There is approximately 40 square metres of hide in each car, or more than 15 cows, yet dependent on the model and owner’s requirements, sometimes up to 20 animals are used. Each Phantom is sprayed in its base colour and then hand sanded for five hours, before painting clear over it, ensuring a mirror-like finish. And if you want a pinstripe on it, then one man hand paints it on – no vinyl striping around here. It all adds up to ridiculous amounts of detail and care. You can even watch the entire process of your Phantom being built, if you’ve got the time.

Open the doors and the scent of richly tanned leather is what first hits you. The front pews feature gleaming chrome pedestals (as do the foot vents under each seat), while the seat design itself is one of simplicity yet total comfort. Combine buttery soft hide with proper padding and hours can be spent behind the wheel without resorting to shifting in your seat. Simply adjust to your preferred driving position using toggles under the centre armrest, and then enjoy the trip. It’s one of the few cars from which you emerge refreshed.

Open the rear-hinged back doors (coach-doors in Rolls-Royce-speak) and you’re treated to colossal legroom and kneeroom, heaps of width, and the most comfortable rear chair to be found in any car on sale. Your feet sink deep into the lambswool floor mats and there are tray tables and (optional) screens in front of you. Our test car also came with a bespoke wine cooler which pops out from under the centre seat.

The wood throughout is book-matched, meaning you can draw a line down the centre of the car and the grain is a mirror image on each side. The dashtop is trimmed in the smoothest, softest aniline leather, and where plastics are used they’re always of high-grade. All the touch-points are wood, leather, chrome or lambswool.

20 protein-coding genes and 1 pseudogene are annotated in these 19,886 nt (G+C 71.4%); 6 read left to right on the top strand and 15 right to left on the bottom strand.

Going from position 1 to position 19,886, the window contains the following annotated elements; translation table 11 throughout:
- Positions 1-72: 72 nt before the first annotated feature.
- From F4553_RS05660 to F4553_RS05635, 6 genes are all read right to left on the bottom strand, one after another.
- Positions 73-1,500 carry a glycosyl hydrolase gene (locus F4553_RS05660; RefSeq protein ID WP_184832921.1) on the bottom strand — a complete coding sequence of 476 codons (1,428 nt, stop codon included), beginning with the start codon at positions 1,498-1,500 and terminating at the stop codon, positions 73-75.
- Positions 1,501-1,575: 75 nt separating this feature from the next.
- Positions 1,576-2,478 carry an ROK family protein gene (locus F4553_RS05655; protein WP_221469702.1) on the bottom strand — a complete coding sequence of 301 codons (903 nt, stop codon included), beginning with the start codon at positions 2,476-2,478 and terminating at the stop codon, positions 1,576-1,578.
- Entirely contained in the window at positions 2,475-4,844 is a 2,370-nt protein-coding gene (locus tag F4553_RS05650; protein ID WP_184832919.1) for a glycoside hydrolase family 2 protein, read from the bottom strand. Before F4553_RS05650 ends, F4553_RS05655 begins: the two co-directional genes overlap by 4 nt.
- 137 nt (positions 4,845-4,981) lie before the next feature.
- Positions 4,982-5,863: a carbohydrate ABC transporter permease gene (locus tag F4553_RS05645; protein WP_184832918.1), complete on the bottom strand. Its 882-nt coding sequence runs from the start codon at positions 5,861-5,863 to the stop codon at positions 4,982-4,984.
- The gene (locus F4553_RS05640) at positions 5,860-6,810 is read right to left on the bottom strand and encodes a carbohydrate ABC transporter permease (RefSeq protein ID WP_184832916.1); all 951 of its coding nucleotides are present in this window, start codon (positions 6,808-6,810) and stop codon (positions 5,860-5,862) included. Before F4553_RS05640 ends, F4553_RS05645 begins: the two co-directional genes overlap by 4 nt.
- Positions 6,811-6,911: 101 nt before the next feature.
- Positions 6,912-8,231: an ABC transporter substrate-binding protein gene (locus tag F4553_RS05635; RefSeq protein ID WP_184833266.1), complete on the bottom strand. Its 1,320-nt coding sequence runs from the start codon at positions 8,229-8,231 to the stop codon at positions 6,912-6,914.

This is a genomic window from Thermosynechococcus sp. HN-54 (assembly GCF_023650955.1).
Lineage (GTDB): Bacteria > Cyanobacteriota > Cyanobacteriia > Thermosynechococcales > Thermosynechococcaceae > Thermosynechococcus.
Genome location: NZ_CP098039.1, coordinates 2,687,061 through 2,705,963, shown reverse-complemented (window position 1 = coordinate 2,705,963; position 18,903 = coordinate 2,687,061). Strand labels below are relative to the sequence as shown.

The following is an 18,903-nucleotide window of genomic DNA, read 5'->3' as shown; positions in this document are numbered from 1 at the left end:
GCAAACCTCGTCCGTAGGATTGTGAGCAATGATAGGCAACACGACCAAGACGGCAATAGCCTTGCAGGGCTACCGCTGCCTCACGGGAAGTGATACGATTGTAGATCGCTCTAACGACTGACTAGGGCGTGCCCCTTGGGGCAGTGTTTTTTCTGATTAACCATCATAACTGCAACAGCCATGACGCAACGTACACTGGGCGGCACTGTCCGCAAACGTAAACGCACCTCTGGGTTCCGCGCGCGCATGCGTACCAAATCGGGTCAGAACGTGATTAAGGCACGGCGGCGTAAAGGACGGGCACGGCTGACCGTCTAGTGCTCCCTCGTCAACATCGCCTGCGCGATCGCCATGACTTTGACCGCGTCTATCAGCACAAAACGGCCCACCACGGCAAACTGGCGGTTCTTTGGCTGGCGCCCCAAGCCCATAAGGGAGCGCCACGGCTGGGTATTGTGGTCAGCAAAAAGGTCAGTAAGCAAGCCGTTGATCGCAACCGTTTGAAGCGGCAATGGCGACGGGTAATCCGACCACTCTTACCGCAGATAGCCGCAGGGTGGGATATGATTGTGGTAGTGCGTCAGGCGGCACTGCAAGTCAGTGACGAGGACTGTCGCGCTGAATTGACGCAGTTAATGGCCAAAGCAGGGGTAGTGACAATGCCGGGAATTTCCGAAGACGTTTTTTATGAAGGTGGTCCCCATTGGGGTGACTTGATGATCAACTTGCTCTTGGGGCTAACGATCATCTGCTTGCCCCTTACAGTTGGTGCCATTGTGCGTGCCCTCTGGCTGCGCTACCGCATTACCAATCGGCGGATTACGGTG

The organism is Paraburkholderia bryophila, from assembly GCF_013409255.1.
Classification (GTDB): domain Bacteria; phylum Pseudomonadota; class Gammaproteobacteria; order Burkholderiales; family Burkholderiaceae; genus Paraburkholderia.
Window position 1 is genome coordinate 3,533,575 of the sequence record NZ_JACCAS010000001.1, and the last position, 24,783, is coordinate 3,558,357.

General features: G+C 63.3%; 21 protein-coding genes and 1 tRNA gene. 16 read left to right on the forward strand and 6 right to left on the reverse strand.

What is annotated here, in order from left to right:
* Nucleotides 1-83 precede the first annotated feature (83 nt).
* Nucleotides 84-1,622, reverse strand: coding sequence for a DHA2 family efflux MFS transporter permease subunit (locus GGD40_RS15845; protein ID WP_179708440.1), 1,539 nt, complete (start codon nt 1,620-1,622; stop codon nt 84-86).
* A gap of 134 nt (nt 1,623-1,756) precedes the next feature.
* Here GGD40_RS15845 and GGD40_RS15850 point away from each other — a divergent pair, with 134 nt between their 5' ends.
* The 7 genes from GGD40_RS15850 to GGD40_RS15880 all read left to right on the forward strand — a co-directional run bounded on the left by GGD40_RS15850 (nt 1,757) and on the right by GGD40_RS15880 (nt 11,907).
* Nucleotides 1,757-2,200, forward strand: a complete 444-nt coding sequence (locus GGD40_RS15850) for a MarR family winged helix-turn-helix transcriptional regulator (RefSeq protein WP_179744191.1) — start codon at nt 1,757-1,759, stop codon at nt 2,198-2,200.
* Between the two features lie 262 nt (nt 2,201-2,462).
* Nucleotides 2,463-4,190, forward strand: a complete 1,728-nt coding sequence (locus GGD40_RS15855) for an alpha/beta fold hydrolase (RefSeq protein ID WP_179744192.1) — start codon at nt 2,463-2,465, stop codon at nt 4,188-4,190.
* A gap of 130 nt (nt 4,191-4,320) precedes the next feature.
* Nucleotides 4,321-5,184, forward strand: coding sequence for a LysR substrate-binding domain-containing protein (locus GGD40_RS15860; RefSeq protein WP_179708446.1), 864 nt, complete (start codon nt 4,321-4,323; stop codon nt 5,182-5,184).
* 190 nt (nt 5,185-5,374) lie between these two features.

Whether it’s the lacquering of the genuine wood surfaces or the gleam of the polished metal, or even the way that the two substrates meet together without a ridge, the build of a Rolls-Royce lives up to its reputation.

The Series II update brings a far larger sat-nav screen which, like the previous Phantom, hides behind a wooden panel replete with analogue clock. At 8.8-inches, even octogenarian millionaires can read it, and the resolution is far better than the previous Phantom. Though we would have liked to have seen the rotary controller’s touch-pad top found in the Ghost and Wraith, the BMW iDrive-based software is far simpler to use than previously. You can now also stream your music via Bluetooth to the Harman LOGIC7 system (arguably one of the industry’s best), or simply connect your iPhone via USB and play music. One thing’s for sure, audiophiles will be in their happy place.

In keeping with the technological update, five cameras give a surround view of the Phantom, and the front wing cameras can be used when pulling up to an intersection to nose ahead of the truck which may obscure your view.